Welcome to the jungle…

The volatility of the global economy over the past two years has presented tremendous challenges in virtually every sphere of human endeavor, including the charitable work of the social sector.  While donations are starting to pick up for some U.S. nonprofit organizations as the economy inches toward recovery, increasing service demands are still largely outpacing the resources available to provide them.  According to a recent year-end fundraising survey of U. S. charities published by the Nonprofit Research Collaborative, 68 percent of participants reported increased demand for their organizations’ services, yet only about 46 percent expect to increase their 2011 budgets.

The ramifications of the fundraising challenges that nonprofits face extend beyond humankind, however.  Among the organizations struggling to stay afloat are those that devote their resources towards improving the lives of animals in need — animals who suffer at the hands of abusive or negligent owners or within the confines of factory farms, circuses, and laboratories, or whose existence in the wild is threatened.   Even in prosperous economic times, only a small pool of funds is available for these organizations, as the majority of charitable contributions in the U.S. are made to religious, educational, and health institutions.

So, people responsible for fundraising at animal-focused organizations are grappling with a tough market  no matter what — and when those organizations suffer, so do the animals.

My goal in creating and maintaining this blog is to provide information that helps nonprofits committed to fostering the well-being of animals to secure and leverage philanthropic support — particularly foundation grants — as effectively as possible.

I work in the development department at The Foundation Center, the leading source of information about philanthropy worldwide.  Through data, analysis, and training, it connects people who want to change the world to the resources they need to succeed.  I experience the rewards and challenges of foundation fundraising every day; the Center is supported by close to 550 foundations.  You will see a lot of its offerings—the vast majority of which are freely available—referenced throughout this blog.  Having said that, I should note that this blog reflects my own perspective as an individual providing a free service to the field, and is not representative of or endorsed by any specific organization(s).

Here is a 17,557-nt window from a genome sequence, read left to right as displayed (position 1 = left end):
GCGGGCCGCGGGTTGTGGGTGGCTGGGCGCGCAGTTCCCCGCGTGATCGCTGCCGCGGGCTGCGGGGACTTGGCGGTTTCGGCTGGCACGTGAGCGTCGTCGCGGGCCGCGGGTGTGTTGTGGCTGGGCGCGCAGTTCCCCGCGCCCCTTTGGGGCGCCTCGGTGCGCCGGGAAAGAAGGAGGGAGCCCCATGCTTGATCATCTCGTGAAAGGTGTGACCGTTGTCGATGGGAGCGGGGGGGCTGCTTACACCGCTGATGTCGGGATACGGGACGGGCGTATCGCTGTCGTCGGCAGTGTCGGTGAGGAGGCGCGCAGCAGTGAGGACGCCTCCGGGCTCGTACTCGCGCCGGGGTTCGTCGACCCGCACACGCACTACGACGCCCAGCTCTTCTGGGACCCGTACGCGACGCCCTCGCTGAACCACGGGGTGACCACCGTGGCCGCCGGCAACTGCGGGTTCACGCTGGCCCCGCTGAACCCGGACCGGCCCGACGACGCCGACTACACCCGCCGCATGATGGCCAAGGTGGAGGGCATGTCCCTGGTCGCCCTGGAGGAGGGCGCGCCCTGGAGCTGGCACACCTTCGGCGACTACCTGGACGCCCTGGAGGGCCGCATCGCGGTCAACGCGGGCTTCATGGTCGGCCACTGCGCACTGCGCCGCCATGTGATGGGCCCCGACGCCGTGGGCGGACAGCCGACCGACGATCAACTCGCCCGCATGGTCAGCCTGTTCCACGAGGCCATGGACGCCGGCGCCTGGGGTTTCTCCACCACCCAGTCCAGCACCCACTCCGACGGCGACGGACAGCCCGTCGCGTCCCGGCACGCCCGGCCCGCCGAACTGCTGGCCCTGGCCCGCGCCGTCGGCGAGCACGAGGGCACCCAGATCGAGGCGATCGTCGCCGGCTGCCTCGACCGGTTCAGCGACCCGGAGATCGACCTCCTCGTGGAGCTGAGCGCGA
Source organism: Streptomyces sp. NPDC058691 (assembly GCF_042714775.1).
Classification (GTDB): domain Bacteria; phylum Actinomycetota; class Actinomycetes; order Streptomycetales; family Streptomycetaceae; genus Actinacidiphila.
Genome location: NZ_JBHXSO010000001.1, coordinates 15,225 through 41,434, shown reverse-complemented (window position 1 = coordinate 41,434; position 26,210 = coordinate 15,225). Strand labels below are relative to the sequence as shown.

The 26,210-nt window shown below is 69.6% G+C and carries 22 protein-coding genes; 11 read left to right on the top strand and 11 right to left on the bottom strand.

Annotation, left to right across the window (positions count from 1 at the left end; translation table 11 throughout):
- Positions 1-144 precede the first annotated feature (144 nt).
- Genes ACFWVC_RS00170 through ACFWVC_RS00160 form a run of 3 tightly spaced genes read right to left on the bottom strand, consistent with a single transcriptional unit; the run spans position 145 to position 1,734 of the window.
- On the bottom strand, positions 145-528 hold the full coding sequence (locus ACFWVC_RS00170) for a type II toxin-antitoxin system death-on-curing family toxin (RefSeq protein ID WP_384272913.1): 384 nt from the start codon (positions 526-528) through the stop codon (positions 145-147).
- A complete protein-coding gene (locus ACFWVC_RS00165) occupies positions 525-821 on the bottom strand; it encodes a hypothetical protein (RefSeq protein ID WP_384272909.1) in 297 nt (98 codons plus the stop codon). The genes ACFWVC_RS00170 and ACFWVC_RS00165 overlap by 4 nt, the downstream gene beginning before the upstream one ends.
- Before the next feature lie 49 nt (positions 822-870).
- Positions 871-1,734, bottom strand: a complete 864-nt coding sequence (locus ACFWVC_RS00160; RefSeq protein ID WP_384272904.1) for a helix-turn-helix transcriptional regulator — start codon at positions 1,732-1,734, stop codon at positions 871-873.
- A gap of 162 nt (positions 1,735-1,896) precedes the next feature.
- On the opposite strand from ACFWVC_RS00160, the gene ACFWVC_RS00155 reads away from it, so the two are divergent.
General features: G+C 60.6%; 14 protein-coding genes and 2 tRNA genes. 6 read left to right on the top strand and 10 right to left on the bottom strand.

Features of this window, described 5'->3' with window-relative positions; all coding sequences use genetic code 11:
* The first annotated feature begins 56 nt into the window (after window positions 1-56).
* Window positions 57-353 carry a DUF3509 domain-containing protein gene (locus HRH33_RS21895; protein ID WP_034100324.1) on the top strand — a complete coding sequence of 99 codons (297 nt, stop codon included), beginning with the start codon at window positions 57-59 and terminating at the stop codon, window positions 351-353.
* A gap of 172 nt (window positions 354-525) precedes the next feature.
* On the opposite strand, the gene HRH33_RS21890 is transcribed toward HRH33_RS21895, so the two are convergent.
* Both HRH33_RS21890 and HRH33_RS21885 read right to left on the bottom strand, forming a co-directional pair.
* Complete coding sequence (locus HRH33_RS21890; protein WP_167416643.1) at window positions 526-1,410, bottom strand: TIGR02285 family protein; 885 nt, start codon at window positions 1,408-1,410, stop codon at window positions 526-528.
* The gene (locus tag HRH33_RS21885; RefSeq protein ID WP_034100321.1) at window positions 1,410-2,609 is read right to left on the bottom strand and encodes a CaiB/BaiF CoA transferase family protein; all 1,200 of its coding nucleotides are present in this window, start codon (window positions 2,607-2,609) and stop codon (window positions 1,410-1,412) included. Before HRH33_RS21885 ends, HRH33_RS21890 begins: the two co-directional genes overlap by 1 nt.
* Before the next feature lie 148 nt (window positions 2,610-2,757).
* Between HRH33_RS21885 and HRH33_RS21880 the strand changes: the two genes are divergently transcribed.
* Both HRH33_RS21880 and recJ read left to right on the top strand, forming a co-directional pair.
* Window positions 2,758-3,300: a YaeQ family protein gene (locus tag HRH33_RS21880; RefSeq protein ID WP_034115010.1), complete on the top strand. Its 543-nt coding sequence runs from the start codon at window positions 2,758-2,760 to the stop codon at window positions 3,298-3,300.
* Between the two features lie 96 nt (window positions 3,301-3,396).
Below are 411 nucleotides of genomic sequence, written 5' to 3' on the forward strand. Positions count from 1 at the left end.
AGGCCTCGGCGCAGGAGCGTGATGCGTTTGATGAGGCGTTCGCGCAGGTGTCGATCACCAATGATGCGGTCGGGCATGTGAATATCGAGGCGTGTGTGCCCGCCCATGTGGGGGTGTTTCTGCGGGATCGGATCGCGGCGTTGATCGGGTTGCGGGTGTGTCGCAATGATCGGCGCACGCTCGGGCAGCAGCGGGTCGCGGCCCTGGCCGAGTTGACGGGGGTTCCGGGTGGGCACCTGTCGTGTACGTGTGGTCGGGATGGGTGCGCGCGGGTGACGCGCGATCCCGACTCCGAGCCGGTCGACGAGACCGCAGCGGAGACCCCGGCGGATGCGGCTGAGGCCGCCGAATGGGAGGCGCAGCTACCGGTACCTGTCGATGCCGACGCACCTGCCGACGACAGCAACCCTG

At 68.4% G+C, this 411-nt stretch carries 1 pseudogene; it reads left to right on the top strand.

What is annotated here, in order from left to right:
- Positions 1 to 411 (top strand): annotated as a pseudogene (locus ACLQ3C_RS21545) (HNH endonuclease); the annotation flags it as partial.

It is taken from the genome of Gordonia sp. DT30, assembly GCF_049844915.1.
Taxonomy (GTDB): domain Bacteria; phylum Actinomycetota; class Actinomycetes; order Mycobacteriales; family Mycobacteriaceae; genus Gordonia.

My first piece of advice for organizations embarking on new projects is to see whether other organizations are already doing similar work that might be accomplished more effectively through a partnership.  A persistent problem within the social sector is that many groups engage in overlapping, duplicative efforts that compete for the same scarce grant dollars.  In fact, many nonprofits needn’t have been formed at all for that very reason, and in the aftermath of the economic crisis, some have been forced to close or to merge with others.  New nonprofits without a well-established track record and donor base tend to have a particularly difficult time garnering financial support.  

To address this issue and help organizations better coordinate their efforts, the Foundation Center has been working with the Lodestar Foundation to provide resources on nonprofit collaboration, including a collaboration database. One interesting example from the database relating to animal welfare was a partnership between the Animal Protective Foundation, Robin’s Nest Rescued Cat Adoptions, Guilderhaven, and the Montgomery County SPCA on a community spay/neuter program.

You can also find potential project and/or funding partners by searching the Center’s profiles of grantmakers and grants in The Foundation Directory Online, a database available for use free of charge at locations throughout the United States and internationally. (If you prefer the convenience of using it from your own office, you can purchase a subscription.)

The Foundation Center’s Philanthropy News Digest includes constantly updated requests for grant proposals and news stories relating to animal welfare, for which you can receive automatic e-mail alerts free of charge.

I also highly recommend exploring GrantSpace.org, the Foundation Center’s new free online learning platform for the nonprofit community that includes a section specifically for organizations whose work centers around the environment and animals.

I hope you find this blog helpful.  Thank you for all you do to improve the lives of animals.

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One Response

  1. This was really informative. I will get this link to our local animal organizations. I know the local Humane Society has struggled with fundraising.

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